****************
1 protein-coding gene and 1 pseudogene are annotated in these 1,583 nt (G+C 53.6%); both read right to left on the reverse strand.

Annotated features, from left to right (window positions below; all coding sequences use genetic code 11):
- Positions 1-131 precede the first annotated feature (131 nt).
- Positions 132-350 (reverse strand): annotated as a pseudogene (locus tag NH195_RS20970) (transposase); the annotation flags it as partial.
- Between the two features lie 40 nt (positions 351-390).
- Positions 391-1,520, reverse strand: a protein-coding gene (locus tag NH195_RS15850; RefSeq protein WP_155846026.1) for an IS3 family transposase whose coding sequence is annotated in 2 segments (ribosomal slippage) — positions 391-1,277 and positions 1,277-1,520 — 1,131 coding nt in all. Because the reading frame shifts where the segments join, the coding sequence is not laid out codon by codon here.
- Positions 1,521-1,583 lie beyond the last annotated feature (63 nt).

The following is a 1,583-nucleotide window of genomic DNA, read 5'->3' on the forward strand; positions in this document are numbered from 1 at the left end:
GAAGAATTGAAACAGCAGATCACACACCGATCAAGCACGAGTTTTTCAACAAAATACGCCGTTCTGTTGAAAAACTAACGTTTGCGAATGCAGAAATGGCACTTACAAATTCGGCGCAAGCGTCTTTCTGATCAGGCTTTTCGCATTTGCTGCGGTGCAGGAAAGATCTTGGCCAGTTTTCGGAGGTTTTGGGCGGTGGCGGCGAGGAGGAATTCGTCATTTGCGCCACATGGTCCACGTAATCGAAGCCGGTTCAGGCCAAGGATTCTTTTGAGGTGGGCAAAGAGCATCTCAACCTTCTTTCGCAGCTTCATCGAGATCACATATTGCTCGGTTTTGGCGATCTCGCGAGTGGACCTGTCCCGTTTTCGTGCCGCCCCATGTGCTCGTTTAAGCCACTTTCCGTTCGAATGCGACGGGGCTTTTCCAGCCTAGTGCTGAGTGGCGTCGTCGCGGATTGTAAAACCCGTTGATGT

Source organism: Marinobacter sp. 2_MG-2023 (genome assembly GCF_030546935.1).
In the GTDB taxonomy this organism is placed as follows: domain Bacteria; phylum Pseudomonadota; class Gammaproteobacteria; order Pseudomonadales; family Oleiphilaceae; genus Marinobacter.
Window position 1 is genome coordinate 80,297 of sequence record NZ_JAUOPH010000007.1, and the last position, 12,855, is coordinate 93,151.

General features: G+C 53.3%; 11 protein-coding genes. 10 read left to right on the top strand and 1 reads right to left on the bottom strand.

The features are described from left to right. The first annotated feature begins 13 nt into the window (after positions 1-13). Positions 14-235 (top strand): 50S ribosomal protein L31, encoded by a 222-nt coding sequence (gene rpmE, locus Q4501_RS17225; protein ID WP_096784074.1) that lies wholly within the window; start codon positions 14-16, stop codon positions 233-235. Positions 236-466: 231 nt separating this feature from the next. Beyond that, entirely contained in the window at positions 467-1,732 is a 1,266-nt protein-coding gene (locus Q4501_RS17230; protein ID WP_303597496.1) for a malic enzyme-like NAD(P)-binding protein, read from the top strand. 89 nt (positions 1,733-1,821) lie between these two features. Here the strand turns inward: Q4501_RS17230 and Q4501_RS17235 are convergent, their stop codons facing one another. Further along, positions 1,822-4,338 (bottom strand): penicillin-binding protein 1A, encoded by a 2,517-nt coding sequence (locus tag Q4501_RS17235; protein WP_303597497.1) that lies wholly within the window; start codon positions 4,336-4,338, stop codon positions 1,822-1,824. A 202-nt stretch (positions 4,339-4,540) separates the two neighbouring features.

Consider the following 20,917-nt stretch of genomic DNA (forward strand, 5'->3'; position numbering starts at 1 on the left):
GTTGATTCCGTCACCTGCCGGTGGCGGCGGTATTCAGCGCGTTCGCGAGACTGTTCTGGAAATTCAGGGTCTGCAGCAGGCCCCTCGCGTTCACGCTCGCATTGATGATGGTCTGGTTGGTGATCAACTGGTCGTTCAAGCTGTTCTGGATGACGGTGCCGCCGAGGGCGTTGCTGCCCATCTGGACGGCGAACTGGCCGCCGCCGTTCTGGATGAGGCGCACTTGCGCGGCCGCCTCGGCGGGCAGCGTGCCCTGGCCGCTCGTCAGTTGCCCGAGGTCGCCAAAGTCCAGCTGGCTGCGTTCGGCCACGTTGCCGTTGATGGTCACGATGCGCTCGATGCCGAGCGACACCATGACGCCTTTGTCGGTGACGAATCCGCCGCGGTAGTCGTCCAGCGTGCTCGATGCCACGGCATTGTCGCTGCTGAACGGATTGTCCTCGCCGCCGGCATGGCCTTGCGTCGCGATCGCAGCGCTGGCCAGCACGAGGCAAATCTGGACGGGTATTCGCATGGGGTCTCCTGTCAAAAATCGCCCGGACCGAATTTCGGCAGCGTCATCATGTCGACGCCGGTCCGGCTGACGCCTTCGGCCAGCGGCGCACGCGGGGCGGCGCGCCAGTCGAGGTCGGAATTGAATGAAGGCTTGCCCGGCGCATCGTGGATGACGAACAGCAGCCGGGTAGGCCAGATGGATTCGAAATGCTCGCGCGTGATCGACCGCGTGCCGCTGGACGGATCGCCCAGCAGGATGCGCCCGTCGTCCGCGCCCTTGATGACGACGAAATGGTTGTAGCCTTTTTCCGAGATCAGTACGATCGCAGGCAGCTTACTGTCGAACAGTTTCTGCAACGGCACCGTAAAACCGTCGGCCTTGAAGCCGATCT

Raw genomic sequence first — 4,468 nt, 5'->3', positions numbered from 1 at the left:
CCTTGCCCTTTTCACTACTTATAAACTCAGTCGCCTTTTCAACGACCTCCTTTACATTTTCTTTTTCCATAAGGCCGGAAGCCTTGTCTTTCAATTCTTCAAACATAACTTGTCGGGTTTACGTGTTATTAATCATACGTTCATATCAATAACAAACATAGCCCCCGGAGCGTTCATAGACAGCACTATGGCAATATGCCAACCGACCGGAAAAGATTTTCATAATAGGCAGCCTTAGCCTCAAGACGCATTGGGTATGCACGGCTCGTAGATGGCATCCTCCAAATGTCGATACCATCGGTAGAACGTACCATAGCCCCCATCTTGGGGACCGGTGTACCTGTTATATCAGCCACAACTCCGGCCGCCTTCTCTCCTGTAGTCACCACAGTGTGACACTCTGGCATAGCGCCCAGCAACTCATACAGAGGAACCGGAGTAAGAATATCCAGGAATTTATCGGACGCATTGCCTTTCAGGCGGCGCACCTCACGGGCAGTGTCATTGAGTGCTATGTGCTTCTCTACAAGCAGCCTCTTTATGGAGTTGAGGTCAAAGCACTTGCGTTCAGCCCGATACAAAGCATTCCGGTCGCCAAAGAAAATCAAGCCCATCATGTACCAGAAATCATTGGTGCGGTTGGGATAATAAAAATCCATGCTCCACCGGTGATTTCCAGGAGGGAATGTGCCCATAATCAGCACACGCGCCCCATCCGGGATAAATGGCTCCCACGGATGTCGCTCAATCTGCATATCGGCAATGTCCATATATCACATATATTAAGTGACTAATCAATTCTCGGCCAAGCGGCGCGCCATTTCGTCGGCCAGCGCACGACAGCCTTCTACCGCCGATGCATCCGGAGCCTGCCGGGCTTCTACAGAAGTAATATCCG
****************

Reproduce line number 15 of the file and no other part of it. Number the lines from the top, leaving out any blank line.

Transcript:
Consider the following 20,917-nt stretch of genomic DNA (forward strand, 5'->3'; position numbering starts at 1 on the left):